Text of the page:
For many Northeastern University students, Patriots Day and the Boston Marathon are a magnet. Sarah MacKay, a Northeastern senior, has been to a few, and was there with her roommate this year, too.
After lunch on Newbury Street, they walked to the finish line on Boylston. But it was chilly, and after standing there for 10 minutes, they thought about leaving.
Then the first bomb went off. MacKay called for help for her friend, whose leg was bleeding badly, and stayed with her until an ambulance took her to Tufts Medical Center.
“Compared to people all around me, I was fine. I had all my limbs, I wasn’t bleeding,” says MacKay, who is from Franklin.
Then she realized that she, too, had been injured. “I had glass stuck in my pants, up and down my leg. I had big welts on the side of my right leg.” She had been hit by shrapnel and had a blown eardrum.
At Tufts Medical Center, MacKay, 21, lobbied to be put in the same room as her college roommate, Sarah Girouard, who is now recovering from leg injuries at her home in Falmouth, Maine.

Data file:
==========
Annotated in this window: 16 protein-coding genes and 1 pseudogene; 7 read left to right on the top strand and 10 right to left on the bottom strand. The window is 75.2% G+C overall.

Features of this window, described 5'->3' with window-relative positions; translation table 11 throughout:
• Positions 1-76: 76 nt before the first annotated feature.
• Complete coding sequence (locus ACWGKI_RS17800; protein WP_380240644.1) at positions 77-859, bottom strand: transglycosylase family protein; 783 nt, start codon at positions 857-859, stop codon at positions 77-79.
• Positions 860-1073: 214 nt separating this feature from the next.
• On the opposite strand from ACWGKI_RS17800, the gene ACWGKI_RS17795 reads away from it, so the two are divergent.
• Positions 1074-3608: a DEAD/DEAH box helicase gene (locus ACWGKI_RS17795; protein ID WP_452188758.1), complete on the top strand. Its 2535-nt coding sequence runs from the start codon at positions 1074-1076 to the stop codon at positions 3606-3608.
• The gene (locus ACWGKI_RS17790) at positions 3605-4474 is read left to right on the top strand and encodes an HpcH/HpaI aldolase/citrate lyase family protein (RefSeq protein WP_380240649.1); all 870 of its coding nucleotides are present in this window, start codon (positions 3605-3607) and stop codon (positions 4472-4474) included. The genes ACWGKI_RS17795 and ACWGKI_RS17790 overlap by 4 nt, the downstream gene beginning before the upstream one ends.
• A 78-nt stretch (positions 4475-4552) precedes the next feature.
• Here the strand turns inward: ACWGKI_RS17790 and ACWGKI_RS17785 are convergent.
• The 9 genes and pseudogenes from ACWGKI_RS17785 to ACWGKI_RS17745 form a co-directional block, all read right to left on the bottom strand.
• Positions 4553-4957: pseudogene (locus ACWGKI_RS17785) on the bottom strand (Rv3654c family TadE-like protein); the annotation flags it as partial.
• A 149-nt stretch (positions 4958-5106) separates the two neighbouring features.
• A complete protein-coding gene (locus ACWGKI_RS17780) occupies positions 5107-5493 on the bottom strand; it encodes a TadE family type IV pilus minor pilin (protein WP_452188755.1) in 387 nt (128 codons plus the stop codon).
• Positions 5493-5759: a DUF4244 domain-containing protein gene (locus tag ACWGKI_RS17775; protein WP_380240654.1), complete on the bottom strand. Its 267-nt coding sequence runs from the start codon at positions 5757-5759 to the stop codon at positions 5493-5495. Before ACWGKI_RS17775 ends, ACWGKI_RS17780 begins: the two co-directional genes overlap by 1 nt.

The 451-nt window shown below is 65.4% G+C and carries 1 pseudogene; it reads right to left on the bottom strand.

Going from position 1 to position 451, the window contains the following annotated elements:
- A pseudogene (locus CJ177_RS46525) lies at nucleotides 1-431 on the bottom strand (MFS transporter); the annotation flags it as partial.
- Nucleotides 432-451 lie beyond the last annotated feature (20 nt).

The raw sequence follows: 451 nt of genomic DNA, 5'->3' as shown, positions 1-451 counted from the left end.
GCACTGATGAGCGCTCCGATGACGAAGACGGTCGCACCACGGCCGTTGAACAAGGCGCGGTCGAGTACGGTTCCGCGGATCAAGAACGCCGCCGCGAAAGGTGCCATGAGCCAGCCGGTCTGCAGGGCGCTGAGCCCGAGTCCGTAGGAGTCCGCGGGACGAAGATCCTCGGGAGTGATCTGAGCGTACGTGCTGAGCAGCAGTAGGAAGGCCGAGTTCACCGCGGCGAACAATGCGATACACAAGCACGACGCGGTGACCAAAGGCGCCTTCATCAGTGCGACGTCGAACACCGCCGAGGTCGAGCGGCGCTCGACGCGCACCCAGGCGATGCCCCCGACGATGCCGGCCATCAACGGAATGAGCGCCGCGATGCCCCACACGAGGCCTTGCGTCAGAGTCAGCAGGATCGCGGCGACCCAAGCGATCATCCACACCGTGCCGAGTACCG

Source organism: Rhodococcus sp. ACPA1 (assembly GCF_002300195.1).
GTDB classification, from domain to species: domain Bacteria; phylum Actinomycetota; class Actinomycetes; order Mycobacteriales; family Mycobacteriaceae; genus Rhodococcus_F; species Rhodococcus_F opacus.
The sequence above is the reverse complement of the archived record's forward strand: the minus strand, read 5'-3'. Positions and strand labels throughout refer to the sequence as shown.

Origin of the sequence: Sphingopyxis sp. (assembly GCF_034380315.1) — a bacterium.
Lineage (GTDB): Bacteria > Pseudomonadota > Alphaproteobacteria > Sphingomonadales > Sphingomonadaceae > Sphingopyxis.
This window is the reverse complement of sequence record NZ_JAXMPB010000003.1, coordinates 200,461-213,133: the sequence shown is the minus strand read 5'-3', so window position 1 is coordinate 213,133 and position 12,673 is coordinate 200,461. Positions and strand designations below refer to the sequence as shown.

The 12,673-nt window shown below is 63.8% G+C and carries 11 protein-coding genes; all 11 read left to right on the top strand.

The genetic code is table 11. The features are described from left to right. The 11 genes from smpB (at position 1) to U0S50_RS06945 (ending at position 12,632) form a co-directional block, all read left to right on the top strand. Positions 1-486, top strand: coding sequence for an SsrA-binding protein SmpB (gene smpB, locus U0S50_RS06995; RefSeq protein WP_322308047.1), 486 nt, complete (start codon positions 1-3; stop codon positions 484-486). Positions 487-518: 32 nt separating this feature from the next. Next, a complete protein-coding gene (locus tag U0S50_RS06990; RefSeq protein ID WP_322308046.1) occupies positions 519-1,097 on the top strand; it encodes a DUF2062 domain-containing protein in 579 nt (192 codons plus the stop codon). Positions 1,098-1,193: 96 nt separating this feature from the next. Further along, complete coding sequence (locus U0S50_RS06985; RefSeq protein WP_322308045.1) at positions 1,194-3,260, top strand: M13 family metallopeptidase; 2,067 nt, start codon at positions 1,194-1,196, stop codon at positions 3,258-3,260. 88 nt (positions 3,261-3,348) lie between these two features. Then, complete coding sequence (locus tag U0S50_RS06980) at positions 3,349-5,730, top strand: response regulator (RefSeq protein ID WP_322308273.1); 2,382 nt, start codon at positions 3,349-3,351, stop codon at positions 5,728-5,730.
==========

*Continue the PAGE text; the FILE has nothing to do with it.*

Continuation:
MacKay’s hearing is back, and though her right ankle is black and blue and in a brace, she resumed classes. “I tire easily and am weak in my legs,” she says. “Everything’s normal, or as normal as it can be.”
A biology major, MacKay spent last fall in South Africa, taking part in a co-op program at three places: a horse rehabilitation center, a wildlife conservation project, and a lion breeding and research program. She loved the country and its animals, and hopes to go to veterinary school after graduating.
She recently went back to her volunteer work at an animal hospital and animal shelter, as well as doing bat research at Northeastern.
MacKay grew up with lots of animals: cats, dogs, a horse, and ducks. The ducklings she hatched from an incubator in high school are 6 years old now, and live in a shed and a fenced-in yard that MacKay and her parents built at their home.
As for the Marathon, MacKay is still grappling with what she calls “the emotional aspects” of it.
“You never think something like that will actually happen to you,” she says. “But it’s nothing compared to what others are dealing with. I’m very lucky.”
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